The ACCC Won't Force Mobile Telcos To Share Their Networks

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The ACCC has just announced its decision not to declare Australia's mobile networks when it comes to regional roaming -- meaning that if you're travelling around the country and your carrier's mobile signal dies, your phone won't roam onto a competitor's network.

The ACCC said the proposed change wouldn't lead to better coverage, but that's small comfort for anyone that's been out driving and had their reception drop off a cliff.

The report shows that the ACCC doesn't believe the move would be beneficial for Australian consumers in the long term -- because it believes declaration would reduce the incentive for any telco to stay competitive by improving network coverage.

ACCC chief Rod Sims: "Declaration could actually harm the interests of consumers by undermining the incentives of mobile operators to make investments to compete with each other in regional areas. While geographic coverage is important to many consumers, it is not the only factor people consider when choosing their provider. Many Australians actually prefer Telstra in areas where there is competing coverage due to the quality of the network.”

However, the ACCC has also released an issues paper that it has drafted with suggestions on how carriers can improve their regional mobile coverage and performance, including on how telcos share information to consumers on their network performance -- so end users can "make informed decisions" when signing up.

Vodafone is understandably unhappy with the ACCC's decision. Independent testing data shows that Vodafone offers the best network performance in cities with a population over 100,000 -- but it doesn't have the same network infrastructure built out in rural and regional areas that Telstra inherited when the government-owned network was privatised. Domestic roaming would let all three carrier networks share the burden of users in areas that are under-served by one or more carriers, but the ACCC's decision scuppers the chances of that happening.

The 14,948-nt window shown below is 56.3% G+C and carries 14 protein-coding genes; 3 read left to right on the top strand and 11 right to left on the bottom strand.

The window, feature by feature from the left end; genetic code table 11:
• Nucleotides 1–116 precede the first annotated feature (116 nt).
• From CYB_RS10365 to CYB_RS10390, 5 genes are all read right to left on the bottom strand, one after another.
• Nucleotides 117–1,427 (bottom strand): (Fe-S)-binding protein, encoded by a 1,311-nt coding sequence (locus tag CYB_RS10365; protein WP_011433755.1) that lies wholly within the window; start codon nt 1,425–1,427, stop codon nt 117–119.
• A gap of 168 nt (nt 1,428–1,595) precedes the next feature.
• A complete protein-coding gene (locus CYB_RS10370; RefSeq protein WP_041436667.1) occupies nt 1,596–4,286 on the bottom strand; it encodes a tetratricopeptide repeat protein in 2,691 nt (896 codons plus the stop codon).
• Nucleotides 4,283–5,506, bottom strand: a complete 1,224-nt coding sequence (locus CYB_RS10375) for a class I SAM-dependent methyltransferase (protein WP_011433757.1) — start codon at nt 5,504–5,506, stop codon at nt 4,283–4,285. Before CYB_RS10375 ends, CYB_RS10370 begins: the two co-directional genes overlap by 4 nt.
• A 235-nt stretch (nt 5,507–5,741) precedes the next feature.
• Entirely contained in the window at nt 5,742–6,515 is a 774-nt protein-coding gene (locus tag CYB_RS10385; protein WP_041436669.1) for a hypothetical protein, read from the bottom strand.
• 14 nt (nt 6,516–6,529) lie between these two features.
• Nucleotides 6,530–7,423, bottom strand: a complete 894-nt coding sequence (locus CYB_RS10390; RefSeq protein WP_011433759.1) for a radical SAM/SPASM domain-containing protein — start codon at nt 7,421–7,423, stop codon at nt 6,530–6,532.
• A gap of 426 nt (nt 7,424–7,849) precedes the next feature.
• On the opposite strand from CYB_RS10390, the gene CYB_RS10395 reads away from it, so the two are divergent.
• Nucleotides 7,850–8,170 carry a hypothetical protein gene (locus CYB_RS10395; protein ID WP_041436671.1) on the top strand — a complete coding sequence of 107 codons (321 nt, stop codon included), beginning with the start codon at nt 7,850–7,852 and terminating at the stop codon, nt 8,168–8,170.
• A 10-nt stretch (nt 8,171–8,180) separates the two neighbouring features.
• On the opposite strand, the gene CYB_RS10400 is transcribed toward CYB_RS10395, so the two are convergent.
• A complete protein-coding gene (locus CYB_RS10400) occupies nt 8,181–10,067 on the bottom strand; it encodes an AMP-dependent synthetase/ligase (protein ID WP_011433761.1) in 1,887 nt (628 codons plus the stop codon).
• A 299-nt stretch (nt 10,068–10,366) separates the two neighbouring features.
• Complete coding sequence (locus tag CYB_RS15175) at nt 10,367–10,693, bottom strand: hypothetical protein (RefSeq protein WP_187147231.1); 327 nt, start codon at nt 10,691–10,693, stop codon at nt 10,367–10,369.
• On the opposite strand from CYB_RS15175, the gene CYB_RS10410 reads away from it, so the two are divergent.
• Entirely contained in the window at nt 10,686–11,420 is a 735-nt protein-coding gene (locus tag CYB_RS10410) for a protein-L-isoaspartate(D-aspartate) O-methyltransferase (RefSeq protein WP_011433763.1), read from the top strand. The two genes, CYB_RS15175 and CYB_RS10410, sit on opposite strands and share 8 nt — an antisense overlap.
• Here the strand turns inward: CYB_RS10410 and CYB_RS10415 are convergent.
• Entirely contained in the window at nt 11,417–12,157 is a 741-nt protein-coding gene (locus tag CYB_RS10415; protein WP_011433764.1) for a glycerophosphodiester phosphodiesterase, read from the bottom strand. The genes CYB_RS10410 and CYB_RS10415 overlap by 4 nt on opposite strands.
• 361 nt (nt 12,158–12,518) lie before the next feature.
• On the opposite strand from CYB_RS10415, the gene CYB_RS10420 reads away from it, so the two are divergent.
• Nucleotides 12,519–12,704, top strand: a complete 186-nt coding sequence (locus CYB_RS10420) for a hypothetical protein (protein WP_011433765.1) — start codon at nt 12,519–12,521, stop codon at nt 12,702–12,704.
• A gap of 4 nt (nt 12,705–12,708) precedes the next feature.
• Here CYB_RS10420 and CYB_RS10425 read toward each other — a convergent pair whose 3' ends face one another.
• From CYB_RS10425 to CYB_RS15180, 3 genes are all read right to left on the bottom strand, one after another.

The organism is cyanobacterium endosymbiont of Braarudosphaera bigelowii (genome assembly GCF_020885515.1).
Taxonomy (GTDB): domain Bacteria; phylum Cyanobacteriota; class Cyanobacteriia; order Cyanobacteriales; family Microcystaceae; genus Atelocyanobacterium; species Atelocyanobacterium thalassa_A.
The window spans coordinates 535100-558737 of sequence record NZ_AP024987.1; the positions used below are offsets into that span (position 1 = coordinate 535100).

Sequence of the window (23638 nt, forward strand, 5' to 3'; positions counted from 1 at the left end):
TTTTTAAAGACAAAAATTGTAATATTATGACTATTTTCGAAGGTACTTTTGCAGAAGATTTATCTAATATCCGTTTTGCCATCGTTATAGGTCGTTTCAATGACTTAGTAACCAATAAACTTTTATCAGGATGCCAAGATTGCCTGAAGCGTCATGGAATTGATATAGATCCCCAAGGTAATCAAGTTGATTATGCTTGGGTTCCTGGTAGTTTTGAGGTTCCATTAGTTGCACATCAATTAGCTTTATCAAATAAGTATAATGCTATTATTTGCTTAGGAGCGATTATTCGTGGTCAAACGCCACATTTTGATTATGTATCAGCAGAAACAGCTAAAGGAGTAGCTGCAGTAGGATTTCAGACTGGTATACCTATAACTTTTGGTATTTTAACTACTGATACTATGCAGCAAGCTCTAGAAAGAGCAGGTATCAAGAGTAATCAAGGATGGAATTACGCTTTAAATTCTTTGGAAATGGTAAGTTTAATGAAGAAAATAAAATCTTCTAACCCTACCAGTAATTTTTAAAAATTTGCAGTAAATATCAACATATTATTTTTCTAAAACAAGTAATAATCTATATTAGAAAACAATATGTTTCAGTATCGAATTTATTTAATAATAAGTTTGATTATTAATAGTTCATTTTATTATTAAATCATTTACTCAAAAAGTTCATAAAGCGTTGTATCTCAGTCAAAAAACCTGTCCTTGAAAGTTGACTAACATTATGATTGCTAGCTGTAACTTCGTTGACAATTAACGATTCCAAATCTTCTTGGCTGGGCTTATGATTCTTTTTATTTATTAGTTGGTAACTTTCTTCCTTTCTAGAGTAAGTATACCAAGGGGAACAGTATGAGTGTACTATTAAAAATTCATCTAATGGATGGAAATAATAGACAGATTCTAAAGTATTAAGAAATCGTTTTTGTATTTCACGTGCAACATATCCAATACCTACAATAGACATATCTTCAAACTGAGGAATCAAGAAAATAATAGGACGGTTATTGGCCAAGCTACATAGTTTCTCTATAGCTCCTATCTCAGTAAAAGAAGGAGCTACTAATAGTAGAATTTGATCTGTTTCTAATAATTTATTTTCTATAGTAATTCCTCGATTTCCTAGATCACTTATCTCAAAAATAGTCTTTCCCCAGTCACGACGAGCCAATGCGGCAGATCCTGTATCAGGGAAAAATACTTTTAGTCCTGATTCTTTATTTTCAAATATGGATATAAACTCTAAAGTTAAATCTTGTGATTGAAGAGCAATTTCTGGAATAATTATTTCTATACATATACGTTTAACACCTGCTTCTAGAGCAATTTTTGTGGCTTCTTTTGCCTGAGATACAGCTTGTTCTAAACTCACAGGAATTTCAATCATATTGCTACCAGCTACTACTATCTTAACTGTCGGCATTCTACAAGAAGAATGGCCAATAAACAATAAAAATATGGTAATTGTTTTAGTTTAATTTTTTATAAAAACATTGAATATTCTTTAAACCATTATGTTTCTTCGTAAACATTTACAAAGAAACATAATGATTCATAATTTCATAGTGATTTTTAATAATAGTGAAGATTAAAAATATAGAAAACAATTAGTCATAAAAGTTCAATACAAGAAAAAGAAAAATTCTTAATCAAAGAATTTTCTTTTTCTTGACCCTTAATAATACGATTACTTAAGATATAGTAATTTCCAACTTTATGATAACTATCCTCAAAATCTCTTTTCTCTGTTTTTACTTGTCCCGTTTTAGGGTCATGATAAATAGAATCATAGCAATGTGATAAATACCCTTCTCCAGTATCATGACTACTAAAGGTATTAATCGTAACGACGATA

Vodafone says the decision won't work in consumers' best interests in the future: "This decision rings alarm bells for regional communities. The inquiry has shone a spotlight on the alarming lack of competition and high prices for mobile in many areas, but the ACCC seems to think that this is OK."

Domestic roaming, Vodafone says, has precedent in other countries, and has not made mobile markets stagnate. " Domestic roaming has been the answer in virtually every other large western economy and has successfully brought increased coverage and competition to countries including the USA, Canada, New Zealand, Spain and France." [ACCC / Vodafone]